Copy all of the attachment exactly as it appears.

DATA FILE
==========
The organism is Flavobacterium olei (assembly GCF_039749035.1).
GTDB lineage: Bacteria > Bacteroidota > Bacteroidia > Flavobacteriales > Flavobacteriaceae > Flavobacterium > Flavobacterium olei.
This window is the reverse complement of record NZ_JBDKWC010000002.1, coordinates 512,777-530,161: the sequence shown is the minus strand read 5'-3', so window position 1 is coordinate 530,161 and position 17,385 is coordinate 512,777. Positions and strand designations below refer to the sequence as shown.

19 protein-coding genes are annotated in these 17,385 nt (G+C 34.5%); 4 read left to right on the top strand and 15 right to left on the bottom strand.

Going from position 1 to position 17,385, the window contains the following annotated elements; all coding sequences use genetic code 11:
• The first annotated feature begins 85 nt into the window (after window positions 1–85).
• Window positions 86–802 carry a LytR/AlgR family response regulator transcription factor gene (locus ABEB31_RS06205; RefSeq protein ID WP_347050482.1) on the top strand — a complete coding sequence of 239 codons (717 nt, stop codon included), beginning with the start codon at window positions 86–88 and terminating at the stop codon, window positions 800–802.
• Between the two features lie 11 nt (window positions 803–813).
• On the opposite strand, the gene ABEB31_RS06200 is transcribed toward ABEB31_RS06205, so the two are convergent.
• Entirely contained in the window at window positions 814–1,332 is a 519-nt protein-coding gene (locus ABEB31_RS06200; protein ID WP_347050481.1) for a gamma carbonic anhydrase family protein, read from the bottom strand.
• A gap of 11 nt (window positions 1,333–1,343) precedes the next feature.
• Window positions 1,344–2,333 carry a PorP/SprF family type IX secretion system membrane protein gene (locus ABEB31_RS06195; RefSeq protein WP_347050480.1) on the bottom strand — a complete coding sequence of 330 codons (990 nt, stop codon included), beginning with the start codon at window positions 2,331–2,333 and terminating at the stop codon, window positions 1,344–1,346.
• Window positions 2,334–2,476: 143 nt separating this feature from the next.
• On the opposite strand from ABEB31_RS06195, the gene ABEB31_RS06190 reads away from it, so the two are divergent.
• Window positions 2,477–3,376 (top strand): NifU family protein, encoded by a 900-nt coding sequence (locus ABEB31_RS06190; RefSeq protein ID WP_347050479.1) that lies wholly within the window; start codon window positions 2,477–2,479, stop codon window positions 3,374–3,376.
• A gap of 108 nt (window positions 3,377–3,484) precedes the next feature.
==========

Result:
The organism is Flavobacterium olei (assembly GCF_039749035.1).
GTDB lineage: Bacteria > Bacteroidota > Bacteroidia > Flavobacteriales > Flavobacteriaceae > Flavobacterium > Flavobacterium olei.
This window is the reverse complement of record NZ_JBDKWC010000002.1, coordinates 512,777-530,161: the sequence shown is the minus strand read 5'-3', so window position 1 is coordinate 530,161 and position 17,385 is coordinate 512,777. Positions and strand designations below refer to the sequence as shown.

19 protein-coding genes are annotated in these 17,385 nt (G+C 34.5%); 4 read left to right on the top strand and 15 right to left on the bottom strand.

Going from position 1 to position 17,385, the window contains the following annotated elements; all coding sequences use genetic code 11:
• The first annotated feature begins 85 nt into the window (after window positions 1–85).
• Window positions 86–802 carry a LytR/AlgR family response regulator transcription factor gene (locus ABEB31_RS06205; RefSeq protein ID WP_347050482.1) on the top strand — a complete coding sequence of 239 codons (717 nt, stop codon included), beginning with the start codon at window positions 86–88 and terminating at the stop codon, window positions 800–802.
• Between the two features lie 11 nt (window positions 803–813).
• On the opposite strand, the gene ABEB31_RS06200 is transcribed toward ABEB31_RS06205, so the two are convergent.
• Entirely contained in the window at window positions 814–1,332 is a 519-nt protein-coding gene (locus ABEB31_RS06200; protein ID WP_347050481.1) for a gamma carbonic anhydrase family protein, read from the bottom strand.
• A gap of 11 nt (window positions 1,333–1,343) precedes the next feature.
• Window positions 1,344–2,333 carry a PorP/SprF family type IX secretion system membrane protein gene (locus ABEB31_RS06195; RefSeq protein WP_347050480.1) on the bottom strand — a complete coding sequence of 330 codons (990 nt, stop codon included), beginning with the start codon at window positions 2,331–2,333 and terminating at the stop codon, window positions 1,344–1,346.
• Window positions 2,334–2,476: 143 nt separating this feature from the next.
• On the opposite strand from ABEB31_RS06195, the gene ABEB31_RS06190 reads away from it, so the two are divergent.
• Window positions 2,477–3,376 (top strand): NifU family protein, encoded by a 900-nt coding sequence (locus ABEB31_RS06190; RefSeq protein ID WP_347050479.1) that lies wholly within the window; start codon window positions 2,477–2,479, stop codon window positions 3,374–3,376.
• A gap of 108 nt (window positions 3,377–3,484) precedes the next feature.